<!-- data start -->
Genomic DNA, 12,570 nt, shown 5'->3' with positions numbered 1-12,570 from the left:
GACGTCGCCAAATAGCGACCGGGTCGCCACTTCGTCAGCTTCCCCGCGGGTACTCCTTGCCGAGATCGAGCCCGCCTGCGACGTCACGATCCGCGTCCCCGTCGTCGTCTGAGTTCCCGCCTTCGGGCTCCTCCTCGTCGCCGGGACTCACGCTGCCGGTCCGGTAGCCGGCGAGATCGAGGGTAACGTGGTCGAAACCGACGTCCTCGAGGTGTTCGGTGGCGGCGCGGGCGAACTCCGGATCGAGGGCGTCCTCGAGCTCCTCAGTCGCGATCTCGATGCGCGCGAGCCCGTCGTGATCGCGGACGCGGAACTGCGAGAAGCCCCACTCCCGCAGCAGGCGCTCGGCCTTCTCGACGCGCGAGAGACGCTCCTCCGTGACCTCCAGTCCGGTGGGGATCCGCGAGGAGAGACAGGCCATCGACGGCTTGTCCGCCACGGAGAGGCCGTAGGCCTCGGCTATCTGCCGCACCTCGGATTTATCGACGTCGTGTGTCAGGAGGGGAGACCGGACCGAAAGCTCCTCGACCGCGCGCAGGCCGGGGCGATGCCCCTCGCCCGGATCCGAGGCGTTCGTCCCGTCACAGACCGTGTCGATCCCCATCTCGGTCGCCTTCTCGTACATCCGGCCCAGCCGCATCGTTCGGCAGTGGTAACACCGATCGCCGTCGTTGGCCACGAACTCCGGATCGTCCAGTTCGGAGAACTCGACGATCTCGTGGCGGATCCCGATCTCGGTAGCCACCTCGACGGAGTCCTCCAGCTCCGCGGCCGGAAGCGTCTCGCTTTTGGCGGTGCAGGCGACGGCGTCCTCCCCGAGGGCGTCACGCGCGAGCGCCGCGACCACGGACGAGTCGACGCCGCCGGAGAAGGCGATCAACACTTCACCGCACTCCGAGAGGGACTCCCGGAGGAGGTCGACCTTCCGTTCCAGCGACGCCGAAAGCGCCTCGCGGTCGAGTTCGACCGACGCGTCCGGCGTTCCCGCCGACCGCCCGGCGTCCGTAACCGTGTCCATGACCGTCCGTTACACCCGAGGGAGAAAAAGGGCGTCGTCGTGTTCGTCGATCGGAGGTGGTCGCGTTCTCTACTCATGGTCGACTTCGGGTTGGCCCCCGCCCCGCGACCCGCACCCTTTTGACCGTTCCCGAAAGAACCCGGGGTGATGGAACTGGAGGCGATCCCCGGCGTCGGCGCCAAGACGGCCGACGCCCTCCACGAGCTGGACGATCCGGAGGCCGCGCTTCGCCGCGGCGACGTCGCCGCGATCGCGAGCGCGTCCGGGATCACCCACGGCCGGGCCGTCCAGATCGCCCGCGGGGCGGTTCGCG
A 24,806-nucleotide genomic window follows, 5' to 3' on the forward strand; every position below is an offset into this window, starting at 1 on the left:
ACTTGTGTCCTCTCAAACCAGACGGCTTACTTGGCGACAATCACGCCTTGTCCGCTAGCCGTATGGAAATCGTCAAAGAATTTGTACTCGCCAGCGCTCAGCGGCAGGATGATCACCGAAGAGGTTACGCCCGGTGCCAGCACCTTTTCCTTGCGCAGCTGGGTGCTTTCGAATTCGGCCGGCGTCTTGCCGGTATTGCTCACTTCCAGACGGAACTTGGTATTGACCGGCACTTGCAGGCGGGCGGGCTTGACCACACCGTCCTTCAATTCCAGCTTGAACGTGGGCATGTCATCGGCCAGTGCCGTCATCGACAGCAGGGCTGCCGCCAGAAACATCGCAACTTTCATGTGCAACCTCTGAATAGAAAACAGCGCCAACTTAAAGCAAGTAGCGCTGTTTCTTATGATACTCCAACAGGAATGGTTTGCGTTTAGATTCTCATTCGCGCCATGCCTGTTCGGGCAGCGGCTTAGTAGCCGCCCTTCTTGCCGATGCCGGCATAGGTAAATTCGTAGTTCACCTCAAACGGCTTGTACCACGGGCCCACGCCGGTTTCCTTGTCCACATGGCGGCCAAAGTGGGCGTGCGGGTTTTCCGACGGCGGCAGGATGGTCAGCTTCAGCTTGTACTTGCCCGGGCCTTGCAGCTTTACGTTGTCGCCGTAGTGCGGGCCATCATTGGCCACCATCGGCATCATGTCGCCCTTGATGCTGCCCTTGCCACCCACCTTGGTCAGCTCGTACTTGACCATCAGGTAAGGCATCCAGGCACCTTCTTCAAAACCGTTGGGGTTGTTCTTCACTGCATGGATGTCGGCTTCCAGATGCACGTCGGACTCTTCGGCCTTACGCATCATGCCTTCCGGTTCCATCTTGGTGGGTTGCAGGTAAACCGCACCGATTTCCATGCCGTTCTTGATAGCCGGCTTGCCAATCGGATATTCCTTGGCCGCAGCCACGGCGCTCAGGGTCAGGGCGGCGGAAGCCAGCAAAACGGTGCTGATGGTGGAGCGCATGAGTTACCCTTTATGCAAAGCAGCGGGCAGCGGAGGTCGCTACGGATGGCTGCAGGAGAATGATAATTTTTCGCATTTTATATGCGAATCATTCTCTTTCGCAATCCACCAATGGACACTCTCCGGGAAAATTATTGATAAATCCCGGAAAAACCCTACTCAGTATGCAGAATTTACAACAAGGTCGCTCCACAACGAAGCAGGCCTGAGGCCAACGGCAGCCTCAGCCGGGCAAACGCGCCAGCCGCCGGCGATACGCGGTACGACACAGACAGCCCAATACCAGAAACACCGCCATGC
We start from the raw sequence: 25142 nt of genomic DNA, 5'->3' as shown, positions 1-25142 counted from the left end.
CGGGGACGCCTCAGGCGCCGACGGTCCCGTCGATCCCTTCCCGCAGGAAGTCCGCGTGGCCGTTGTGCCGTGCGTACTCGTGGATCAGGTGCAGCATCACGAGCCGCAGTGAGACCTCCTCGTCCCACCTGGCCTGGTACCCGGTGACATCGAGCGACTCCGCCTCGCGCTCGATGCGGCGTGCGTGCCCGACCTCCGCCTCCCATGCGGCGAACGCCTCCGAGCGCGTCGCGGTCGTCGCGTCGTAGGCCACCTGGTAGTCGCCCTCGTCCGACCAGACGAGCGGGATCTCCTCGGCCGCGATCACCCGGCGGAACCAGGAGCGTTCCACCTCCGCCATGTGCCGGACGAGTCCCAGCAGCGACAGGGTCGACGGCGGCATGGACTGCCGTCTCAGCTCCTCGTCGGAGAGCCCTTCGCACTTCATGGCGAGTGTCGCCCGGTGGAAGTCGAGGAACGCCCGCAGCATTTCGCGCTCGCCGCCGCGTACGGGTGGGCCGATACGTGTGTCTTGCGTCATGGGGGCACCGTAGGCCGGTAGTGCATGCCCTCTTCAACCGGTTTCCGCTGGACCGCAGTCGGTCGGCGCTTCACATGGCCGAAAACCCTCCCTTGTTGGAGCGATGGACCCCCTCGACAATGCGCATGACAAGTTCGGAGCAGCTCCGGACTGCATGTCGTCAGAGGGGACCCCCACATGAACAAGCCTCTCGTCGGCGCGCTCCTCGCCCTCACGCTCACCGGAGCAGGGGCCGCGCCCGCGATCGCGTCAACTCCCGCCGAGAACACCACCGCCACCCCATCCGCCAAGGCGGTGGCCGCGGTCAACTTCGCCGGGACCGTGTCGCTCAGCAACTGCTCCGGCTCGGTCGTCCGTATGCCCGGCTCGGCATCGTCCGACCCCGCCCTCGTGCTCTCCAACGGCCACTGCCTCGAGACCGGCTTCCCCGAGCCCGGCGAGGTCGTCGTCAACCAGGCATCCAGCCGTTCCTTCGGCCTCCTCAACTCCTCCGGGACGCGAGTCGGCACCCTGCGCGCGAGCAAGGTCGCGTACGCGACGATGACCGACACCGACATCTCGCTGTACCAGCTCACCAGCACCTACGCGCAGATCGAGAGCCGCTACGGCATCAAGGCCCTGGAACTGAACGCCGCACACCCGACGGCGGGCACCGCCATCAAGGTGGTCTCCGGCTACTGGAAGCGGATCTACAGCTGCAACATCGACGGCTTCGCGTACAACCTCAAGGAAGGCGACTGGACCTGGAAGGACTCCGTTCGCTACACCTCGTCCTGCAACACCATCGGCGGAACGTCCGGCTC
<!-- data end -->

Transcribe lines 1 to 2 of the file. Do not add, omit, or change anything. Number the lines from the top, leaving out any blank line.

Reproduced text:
Genomic DNA, 12,570 nt, shown 5'->3' with positions numbered 1-12,570 from the left:
GACGTCGCCAAATAGCGACCGGGTCGCCACTTCGTCAGCTTCCCCGCGGGTACTCCTTGCCGAGATCGAGCCCGCCTGCGACGTCACGATCCGCGTCCCCGTCGTCGTCTGAGTTCCCGCCTTCGGGCTCCTCCTCGTCGCCGGGACTCACGCTGCCGGTCCGGTAGCCGGCGAGATCGAGGGTAACGTGGTCGAAACCGACGTCCTCGAGGTGTTCGGTGGCGGCGCGGGCGAACTCCGGATCGAGGGCGTCCTCGAGCTCCTCAGTCGCGATCTCGATGCGCGCGAGCCCGTCGTGATCGCGGACGCGGAACTGCGAGAAGCCCCACTCCCGCAGCAGGCGCTCGGCCTTCTCGACGCGCGAGAGACGCTCCTCCGTGACCTCCAGTCCGGTGGGGATCCGCGAGGAGAGACAGGCCATCGACGGCTTGTCCGCCACGGAGAGGCCGTAGGCCTCGGCTATCTGCCGCACCTCGGATTTATCGACGTCGTGTGTCAGGAGGGGAGACCGGACCGAAAGCTCCTCGACCGCGCGCAGGCCGGGGCGATGCCCCTCGCCCGGATCCGAGGCGTTCGTCCCGTCACAGACCGTGTCGATCCCCATCTCGGTCGCCTTCTCGTACATCCGGCCCAGCCGCATCGTTCGGCAGTGGTAACACCGATCGCCGTCGTTGGCCACGAACTCCGGATCGTCCAGTTCGGAGAACTCGACGATCTCGTGGCGGATCCCGATCTCGGTAGCCACCTCGACGGAGTCCTCCAGCTCCGCGGCCGGAAGCGTCTCGCTTTTGGCGGTGCAGGCGACGGCGTCCTCCCCGAGGGCGTCACGCGCGAGCGCCGCGACCACGGACGAGTCGACGCCGCCGGAGAAGGCGATCAACACTTCACCGCACTCCGAGAGGGACTCCCGGAGGAGGTCGACCTTCCGTTCCAGCGACGCCGAAAGCGCCTCGCGGTCGAGTTCGACCGACGCGTCCGGCGTTCCCGCCGACCGCCCGGCGTCCGTAACCGTGTCCATGACCGTCCGTTACACCCGAGGGAGAAAAAGGGCGTCGTCGTGTTCGTCGATCGGAGGTGGTCGCGTTCTCTACTCATGGTCGACTTCGGGTTGGCCCCCGCCCCGCGACCCGCACCCTTTTGACCGTTCCCGAAAGAACCCGGGGTGATGGAACTGGAGGCGATCCCCGGCGTCGGCGCCAAGACGGCCGACGCCCTCCACGAGCTGGACGATCCGGAGGCCGCGCTTCGCCGCGGCGACGTCGCCGCGATCGCGAGCGCGTCCGGGATCACCCACGGCCGGGCCGTCCAGATCGCCCGCGGGGCGGTTCGCG